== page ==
Probe, suit force Goldman to defend actions in crisis
Tuesday, April 27, 2010
Most big Wall Street firms sold investments that contributed to the financial crisis. And most suffered in the markets, with some forced out of business.
But it's Goldman Sachs, the bank that not only survived but prospered from the crisis, whose executives are being called before a congressional firing line Tuesday over accusations that the firm bet against the American homeowner, betrayed its clients and helped fuel the financial meltdown.
Chief executive Lloyd C. Blankfein and several current and former deputies will answer questions from the Senate Permanent Subcommittee on Investigations, which has concluded an 18-month probe of Goldman's activities.
Like most other investment banks, the committee charges, Goldman turned high-risk loans into investments, then sold them to customers around the world.
Unlike most others, however, Goldman also profited by betting against the housing market as it began to falter and unloaded bad investments to other parties, according to the committee.
Goldman says its strategy was guided mainly by a desire to hedge risks and avoid the costly fallout that hit other banks.
The Senate panel's findings -- as well as a recent suit by the Securities and Exchange Commission against Goldman for allegedly defrauding clients -- raise the question of whether the bank's actions moderated or magnified the financial crisis.
While it is no doubt true that Goldman's actions protected the firm, the Senate's findings suggest they did so at the cost of others in the market. The panel is not charging that Goldman did anything illegal, but is looking to blame the firm for a role in the meltdown.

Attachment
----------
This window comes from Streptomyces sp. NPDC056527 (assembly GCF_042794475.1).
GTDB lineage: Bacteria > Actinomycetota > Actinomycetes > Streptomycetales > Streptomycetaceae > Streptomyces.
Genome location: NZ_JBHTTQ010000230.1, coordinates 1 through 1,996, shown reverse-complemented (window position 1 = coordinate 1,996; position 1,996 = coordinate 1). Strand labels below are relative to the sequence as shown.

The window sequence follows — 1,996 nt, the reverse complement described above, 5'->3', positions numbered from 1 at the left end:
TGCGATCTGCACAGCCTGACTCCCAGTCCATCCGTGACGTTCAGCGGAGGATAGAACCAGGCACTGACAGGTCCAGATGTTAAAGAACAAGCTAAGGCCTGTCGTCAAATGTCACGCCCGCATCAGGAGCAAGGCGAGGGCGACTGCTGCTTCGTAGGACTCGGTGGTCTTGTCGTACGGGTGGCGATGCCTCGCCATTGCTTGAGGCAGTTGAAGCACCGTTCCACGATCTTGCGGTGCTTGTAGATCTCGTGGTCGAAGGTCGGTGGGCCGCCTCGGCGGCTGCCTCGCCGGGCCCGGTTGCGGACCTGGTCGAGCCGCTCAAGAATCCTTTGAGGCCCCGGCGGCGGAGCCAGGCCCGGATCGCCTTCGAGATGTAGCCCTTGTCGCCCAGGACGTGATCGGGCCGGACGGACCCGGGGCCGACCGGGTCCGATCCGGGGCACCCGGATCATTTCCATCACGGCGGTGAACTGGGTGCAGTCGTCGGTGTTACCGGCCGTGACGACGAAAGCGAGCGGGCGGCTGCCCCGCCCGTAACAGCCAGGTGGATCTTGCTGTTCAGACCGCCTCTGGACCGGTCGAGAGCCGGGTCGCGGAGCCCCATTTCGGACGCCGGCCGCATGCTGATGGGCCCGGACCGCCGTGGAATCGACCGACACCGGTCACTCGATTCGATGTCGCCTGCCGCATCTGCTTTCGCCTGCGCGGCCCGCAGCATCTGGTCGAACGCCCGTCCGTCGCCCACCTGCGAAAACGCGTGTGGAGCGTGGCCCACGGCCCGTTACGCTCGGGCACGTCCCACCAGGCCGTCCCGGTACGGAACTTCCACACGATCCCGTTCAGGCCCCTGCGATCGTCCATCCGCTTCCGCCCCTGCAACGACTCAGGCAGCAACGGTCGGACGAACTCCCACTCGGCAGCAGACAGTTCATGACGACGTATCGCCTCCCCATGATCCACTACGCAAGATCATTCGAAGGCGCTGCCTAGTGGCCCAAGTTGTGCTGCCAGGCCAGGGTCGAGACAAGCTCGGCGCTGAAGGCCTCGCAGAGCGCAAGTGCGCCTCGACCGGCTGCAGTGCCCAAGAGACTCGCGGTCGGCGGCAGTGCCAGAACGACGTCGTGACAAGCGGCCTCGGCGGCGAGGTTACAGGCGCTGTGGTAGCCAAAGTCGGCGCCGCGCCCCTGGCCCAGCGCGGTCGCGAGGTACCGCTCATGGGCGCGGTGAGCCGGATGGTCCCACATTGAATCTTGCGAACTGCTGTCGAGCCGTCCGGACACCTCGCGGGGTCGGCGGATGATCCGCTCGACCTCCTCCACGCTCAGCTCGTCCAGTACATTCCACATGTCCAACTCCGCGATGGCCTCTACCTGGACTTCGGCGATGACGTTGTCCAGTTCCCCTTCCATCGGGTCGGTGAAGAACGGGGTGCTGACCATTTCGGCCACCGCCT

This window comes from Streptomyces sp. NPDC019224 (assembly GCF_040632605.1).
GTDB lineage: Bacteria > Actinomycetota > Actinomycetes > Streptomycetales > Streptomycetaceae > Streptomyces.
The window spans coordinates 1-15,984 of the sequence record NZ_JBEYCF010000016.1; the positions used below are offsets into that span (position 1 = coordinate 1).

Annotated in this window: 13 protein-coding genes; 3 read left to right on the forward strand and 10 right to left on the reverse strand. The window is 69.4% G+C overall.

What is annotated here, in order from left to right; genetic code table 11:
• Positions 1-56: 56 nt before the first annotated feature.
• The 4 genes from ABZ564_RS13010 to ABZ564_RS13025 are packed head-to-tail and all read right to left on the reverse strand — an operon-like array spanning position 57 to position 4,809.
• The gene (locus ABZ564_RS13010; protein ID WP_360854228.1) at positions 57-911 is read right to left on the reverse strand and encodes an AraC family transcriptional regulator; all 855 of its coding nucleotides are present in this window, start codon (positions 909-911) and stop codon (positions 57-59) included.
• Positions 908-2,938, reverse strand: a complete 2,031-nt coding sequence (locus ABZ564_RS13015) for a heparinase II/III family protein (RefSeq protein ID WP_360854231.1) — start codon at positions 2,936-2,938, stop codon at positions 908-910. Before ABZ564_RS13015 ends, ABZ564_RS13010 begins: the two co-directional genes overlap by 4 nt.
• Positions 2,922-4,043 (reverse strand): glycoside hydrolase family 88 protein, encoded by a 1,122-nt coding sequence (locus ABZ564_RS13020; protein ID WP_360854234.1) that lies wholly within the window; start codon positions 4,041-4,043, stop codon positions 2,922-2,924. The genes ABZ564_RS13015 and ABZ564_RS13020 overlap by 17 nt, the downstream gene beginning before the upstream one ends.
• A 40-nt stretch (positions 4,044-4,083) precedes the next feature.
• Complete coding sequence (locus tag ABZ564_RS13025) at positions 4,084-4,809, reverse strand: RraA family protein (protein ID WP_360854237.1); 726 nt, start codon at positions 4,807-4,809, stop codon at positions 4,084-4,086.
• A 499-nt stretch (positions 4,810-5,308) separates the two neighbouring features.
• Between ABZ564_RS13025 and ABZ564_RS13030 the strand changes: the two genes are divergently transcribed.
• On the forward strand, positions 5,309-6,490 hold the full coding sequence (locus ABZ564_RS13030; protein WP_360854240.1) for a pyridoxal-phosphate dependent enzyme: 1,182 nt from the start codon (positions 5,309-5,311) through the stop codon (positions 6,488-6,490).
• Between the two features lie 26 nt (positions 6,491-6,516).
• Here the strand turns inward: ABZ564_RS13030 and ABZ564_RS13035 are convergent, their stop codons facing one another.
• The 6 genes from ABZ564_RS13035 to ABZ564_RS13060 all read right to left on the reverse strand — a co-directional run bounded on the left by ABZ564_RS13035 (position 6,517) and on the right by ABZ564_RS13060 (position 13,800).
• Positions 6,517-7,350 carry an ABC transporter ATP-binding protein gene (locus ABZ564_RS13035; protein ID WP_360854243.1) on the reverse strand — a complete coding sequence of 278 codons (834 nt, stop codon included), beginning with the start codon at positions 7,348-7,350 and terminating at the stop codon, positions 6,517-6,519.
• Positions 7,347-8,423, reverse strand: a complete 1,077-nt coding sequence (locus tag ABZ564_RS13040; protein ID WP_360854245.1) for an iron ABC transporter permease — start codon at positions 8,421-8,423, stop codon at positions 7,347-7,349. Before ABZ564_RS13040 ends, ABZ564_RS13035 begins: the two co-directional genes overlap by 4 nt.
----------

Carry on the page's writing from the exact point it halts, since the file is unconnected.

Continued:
"Goldman Sachs was slicing, dicing and selling toxic mortgage-related securities on Wall Street . . . but its executives continue to downplay the firm's role in the financial engineering that blew up the financial markets," said Sen. Carl M. Levin (D-Mich.), chairman of the subcommittee. "Goldman Sachs made billions of dollars from betting against the housing market, and it placed those bets in some cases at the same time it was selling mortgage-related securities to its clients. They have a lot to answer for."
In prepared testimony, Blankfein says the company was trying reduce its overall risk in the mortgage market. He calls the filing of the SEC suit "one of the worst days in my professional life."
Blankfein says the firm never "consistently or significantly net 'short the market' in residential mortgage-related products."
Internal e-mails, however, suggest that the company's actions to short, or bet against, the housing market yielded considerable profit.